Almost a Genius

by Sergei Burbank · February 23, 2014

Playwrights on New Plays #46 Sergei Burbank shares his thoughts on Almost a Genius part of FRIGID new york

Almost a Genius is Maria Wojciechowski’s autobiographical account of her diagnosis with bipolar disorder: both how the diagnosis re-contextualized her early youth and how this knowledge helps inform her self-awareness going forward. The performance alternates between comedic monologues in character and Wojciechowski addressing us as herself, recounting interactions with family and friends. Breaking down her condition into layman’s terms of extremely high high and extremely low lows, the format of the evening is perfect -- a gleeful embrace of her wandering thoughts and wide range of enthusiasms. It’s not quite a stand-up comedy special, nor is it a fully fleshed out multiple character piece, but its lack of definable genre doesn’t take away from the enjoyability of the evening. Wojciechowski is a gifted writer, and there are many laugh-out-loud moments of wordplay and wit.

With a range of talents to display -- including a lovely singing voice, enviable accordion chops, and elegantly graceful dance movements -- Wojciechowski is fearless in going for a connection with her audience: she happily sings nonsense and turns a jeté into a face-first pratfall without hesitation. This bravery and abandon is puzzlingly paired with the sense that Wojciechowski is holding back; this could have been partly because the night I attended, it seemed that a large contingent of Wojciechowski’s family did as well: biting monologues mocking her father’s faith were punctuated with whispered apologies during blackouts, which made it feel less like a performance and more like an awkward family dinner. Sometimes you ached for this daring performer to whip her daggers into the audience with the same conviction as her nose met the floor: her writing is absolutely strong enough to back her up, should she have the confidence to deploy it.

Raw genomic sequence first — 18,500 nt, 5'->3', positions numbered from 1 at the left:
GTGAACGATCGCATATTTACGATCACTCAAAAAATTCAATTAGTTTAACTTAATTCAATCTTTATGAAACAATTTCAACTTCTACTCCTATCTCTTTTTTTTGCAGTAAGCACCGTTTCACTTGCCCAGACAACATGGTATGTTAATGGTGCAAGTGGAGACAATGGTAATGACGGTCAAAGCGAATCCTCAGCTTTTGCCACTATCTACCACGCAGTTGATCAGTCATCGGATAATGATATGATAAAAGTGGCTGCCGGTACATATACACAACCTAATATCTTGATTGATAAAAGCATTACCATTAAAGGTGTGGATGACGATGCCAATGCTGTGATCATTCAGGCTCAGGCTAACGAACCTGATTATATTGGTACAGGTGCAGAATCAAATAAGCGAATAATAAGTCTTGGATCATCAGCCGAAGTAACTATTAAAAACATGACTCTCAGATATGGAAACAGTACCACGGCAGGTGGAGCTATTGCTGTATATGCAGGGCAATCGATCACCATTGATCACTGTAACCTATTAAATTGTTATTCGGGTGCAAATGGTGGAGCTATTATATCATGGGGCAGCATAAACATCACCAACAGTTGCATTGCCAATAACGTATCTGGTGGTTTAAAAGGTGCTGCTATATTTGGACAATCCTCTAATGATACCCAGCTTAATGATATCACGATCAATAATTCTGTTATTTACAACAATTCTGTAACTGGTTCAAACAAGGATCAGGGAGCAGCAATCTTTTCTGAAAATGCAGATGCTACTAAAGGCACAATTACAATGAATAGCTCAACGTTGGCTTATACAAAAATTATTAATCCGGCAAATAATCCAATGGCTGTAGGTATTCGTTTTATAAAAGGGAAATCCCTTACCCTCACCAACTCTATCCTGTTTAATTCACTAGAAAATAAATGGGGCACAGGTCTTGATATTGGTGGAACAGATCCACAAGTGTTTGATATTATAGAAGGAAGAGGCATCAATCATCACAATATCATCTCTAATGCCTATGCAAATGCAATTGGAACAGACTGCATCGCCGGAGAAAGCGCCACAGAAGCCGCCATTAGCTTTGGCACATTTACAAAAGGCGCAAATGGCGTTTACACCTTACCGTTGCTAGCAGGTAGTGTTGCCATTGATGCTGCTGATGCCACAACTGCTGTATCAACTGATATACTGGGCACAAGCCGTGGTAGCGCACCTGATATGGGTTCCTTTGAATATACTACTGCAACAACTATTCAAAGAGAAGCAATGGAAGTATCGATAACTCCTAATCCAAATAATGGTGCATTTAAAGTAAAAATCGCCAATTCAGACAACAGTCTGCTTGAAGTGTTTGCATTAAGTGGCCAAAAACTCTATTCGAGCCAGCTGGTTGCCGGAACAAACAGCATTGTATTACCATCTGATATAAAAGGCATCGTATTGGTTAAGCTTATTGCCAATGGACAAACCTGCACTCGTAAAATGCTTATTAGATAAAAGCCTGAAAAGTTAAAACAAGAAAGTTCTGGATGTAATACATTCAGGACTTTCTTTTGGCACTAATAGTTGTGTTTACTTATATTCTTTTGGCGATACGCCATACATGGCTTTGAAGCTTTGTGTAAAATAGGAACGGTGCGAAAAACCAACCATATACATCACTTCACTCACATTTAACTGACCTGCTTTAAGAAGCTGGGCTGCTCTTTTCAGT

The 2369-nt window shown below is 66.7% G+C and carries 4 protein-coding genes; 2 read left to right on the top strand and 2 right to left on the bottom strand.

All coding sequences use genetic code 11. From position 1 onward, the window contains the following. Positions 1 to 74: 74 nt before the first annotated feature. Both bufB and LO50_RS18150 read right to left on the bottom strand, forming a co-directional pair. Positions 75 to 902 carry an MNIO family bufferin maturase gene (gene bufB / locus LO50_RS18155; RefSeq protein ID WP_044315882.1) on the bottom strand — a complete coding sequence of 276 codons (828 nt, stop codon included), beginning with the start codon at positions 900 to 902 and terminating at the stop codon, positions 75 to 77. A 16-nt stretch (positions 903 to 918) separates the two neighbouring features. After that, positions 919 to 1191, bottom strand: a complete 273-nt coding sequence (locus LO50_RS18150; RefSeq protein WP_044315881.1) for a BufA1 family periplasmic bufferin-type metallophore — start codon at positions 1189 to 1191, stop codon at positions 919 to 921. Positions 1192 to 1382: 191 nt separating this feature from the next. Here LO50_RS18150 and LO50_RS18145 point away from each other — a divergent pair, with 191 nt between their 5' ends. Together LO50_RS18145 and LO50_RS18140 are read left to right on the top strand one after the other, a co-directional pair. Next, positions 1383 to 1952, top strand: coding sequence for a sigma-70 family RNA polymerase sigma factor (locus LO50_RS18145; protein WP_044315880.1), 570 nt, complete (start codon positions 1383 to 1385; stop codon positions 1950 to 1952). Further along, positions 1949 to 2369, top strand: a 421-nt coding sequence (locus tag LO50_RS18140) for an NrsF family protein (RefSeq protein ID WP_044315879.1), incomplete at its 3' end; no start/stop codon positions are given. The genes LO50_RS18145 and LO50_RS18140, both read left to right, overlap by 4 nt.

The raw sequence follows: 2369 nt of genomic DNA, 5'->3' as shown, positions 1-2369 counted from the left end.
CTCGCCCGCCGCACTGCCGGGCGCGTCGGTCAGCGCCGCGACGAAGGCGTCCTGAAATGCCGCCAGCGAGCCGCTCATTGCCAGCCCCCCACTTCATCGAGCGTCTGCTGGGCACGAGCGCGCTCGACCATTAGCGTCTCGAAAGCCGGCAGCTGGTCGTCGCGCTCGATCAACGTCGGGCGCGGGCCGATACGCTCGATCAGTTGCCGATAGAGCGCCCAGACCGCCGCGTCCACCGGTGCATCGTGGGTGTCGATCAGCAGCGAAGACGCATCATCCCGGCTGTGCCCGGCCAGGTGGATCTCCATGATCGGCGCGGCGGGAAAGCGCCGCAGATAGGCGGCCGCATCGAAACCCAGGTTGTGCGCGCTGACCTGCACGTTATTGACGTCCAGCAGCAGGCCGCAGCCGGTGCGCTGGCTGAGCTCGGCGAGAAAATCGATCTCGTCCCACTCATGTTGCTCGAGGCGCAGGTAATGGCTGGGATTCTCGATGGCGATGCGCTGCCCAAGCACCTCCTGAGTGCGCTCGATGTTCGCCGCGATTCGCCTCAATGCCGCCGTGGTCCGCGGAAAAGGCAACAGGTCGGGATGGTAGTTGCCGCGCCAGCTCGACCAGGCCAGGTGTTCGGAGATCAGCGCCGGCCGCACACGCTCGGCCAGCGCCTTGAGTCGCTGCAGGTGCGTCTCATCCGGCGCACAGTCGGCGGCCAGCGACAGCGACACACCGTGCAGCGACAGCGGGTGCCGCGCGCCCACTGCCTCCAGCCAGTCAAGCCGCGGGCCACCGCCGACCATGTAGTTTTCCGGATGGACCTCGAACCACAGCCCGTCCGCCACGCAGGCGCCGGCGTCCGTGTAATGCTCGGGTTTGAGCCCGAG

Wojciechowski’s primary strength is her language: she possesses a sharp wit, a clarity of prose and a resistance to nonsense that has the potential to make an audience far more uncomfortable with her intelligence rather than their ignorance about her mental illness, yet her generosity of spirit lets us off the hook. It is tantalizing to imagine where her writing could go if she allowed it to be more cruel.

But cruelty is not her purpose, nor is hopelessness; this is not at all surprising in a show that mines draft suicide notes for comedy, and reinforces her message that understanding and patience are tools --if not for happiness, then at least for survival.





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